Higher education in Pakistan | Kidnapped students mystery
June 05: University education is one of the key factors for the
economic growth of a state. Pakistan had only two universities at the time of
independence but the figure rose to 44 along with 10 degree awarding
institutions at the beginning of the 21st century. Out of those 44 universities,
31 belonged to the public sector which clearly manifested a lack of concern on
the part of the successive governments as the nation needed a gigantic effort to
build higher educational institutions.
The last regime, however, addressed the
issue and by the end of 2008, there were 94 universities and 30 degree awarding
institutions. The figures seem healthy and encouraging but a more important
indicator than merely the number of universities is the total number of student
enrolment in the country. During 2001-02, the total number of students attending
universities was 276,000 which rose to 741,000 during 2007-08. Though apparently
encouraging but this merely constitute only 4 percent of the total population.
Moreover, let us consider whether our higher education system is performing
well. There are less than around 25 percent of the faculty members in our
universities who hold doctoral degrees. That clearly means that we do not have
qualified people who are imperative in order to build and smoothly run our
institutions. The Higher Education Commission (HEC) has endeavoured a lot during
last many years to improve the faculty qualifications by providing generous
foreign and local scholarships for PhD candidates. Some of the people who had
been funded during the last several years have completed their PhDs successfully
and are working, while many are still in the process. The government has
provided through HEC huge sums for foreign PhD studies but this policy cannot
generate healthy results in nutshell.
Another issue of key importance is the selection of courses and establishing new
departments. Our universities, in particular public sector, attempt to offer a
wide range of programmes that has created a lot of similar programmes in
different universities. Although this is not a bad policy altogether yet our
university management system must consider building specialised departments in
different universities, especially in pure and applied sciences.
and perhaps the most important factor related to the efficiency is governance.
Today, university management has become an established discipline but
unfortunately, it is not visible in our institutions.
especially in the public sector, are lacking in efficiency and perform at a very
low level in teaching and research. The sole reason is the old and outdated
management style of running the affairs. The authorities must consider revamping
the governance of the universities. Some good universities working in private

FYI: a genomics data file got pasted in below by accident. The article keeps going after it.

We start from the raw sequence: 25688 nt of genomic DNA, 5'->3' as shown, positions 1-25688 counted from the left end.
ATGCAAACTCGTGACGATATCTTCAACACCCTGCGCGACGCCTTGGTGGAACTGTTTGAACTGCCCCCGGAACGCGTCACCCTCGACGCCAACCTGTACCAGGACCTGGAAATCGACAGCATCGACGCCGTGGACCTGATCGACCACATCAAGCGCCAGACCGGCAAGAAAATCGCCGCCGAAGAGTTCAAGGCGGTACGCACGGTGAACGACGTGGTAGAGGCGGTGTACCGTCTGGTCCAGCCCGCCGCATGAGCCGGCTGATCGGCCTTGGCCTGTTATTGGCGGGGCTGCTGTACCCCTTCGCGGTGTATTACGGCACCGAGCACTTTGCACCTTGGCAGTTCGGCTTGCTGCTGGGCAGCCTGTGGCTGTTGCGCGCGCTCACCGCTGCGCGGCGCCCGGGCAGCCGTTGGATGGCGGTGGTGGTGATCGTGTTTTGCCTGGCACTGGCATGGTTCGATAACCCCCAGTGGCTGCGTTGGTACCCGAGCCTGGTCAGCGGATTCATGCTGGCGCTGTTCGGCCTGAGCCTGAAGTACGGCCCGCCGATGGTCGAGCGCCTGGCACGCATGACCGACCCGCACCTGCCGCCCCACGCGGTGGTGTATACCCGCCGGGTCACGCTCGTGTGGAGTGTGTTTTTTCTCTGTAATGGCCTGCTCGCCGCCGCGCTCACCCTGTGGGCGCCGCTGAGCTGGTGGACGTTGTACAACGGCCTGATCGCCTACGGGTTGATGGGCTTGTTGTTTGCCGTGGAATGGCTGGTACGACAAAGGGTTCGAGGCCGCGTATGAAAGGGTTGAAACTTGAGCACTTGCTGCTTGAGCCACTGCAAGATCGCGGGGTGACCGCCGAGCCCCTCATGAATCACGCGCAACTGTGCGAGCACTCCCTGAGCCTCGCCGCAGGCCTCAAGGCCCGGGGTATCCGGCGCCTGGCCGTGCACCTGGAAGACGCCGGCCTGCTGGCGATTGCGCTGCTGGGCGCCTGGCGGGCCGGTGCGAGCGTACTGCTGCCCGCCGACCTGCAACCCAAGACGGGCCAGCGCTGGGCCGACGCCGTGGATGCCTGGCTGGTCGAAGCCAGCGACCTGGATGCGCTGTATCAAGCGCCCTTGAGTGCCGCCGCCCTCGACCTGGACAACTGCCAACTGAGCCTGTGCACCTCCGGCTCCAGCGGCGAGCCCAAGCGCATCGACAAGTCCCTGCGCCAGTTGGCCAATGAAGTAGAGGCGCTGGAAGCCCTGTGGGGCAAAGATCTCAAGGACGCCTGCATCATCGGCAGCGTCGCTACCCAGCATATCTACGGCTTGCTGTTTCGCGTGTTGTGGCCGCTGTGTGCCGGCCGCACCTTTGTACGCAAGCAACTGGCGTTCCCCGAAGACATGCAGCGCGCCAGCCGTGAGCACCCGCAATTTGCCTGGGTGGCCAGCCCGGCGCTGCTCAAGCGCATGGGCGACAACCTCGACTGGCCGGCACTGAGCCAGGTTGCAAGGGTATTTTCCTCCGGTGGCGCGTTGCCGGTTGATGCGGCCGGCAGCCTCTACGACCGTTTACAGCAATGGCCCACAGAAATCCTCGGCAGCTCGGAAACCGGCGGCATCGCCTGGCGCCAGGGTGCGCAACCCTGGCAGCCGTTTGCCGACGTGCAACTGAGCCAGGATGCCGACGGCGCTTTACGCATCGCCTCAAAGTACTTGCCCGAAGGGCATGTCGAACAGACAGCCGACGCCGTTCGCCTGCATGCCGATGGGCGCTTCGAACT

sectors can also help other universities to improve their management for higher
By Tauseef Aized, The writer is a professor at the University of Engineering and
Technology, Lahore and currently a research fellow at the Monash University,
Australia. E-mail: firstname.lastname@example.org (The Nation)
"i want to study in good university but some financial problem i can not attened any good university , so please give me chance of scolarship and give the admission in any good university.."
Name: Abbas Ali
City, Country: Lasbela, Pakistan
"Dear Abbas, there are a lot of scholarships advertisements of local & foreign universities in newspapers as well as on the website of HEC. No one is going to offer you a lolly pop of scholarship. go ahead and follow the criteria of these scholarships. Inshallah you will succeed. regards, "
Name: Muhammad ImranSiddique
City, Country: Fsd, Pakistan
"The author has shown his newbiehood in the business by relating economic growth with university education and remains unable to convince using Google stats related to Higher Education in Pakistan. He needs to know that number of universities and enrolled students is not an indicator of economic well being of the any nation. If it were so then why would people in countries with large number of universities and above 90% literacy would live in poverty? Last but not least the author contrary to his profession being a professor of UET Lahore criticizes the efficiency and governance issues in higher education institutions. If he cannot contribute and tell the remedy then who will do that - an army general ;)."
City, Country: USA
"All daily wages teacher need to come together under one roof and decide to launch a movement and promise to continue till all daily wages teachers and lecturers are made permanent regardless of length of experience, however their seniority shall be as per their experience as daily wages. This is doable now because of political government also PP is always having a soft corner towards teachers. Beaurocracy is a the hurdle for real. We all need to push them."
Name: Muhammad Awais
City, Country: Pakistan
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Kidnapped students mystery
The mystery around the kidnapped students of Razmak Cadet College continues
to deepen. Media reports on Monday, based on information gathered from available
sources, varied as much as from 20 to 500 students having been forcibly taken
No word came from the college administration meanwhile regarding the exact
number of students, teachers and their family members who were abruptly told
that the college had been closed, bundled into waiting minibuses and sent to
Bannu without proper security. This was the height of neglect, considering the
ongoing offensive against the Taliban who have carried out attacks in a number
of districts around. What is more, their highly active chief Baitullah Mehsud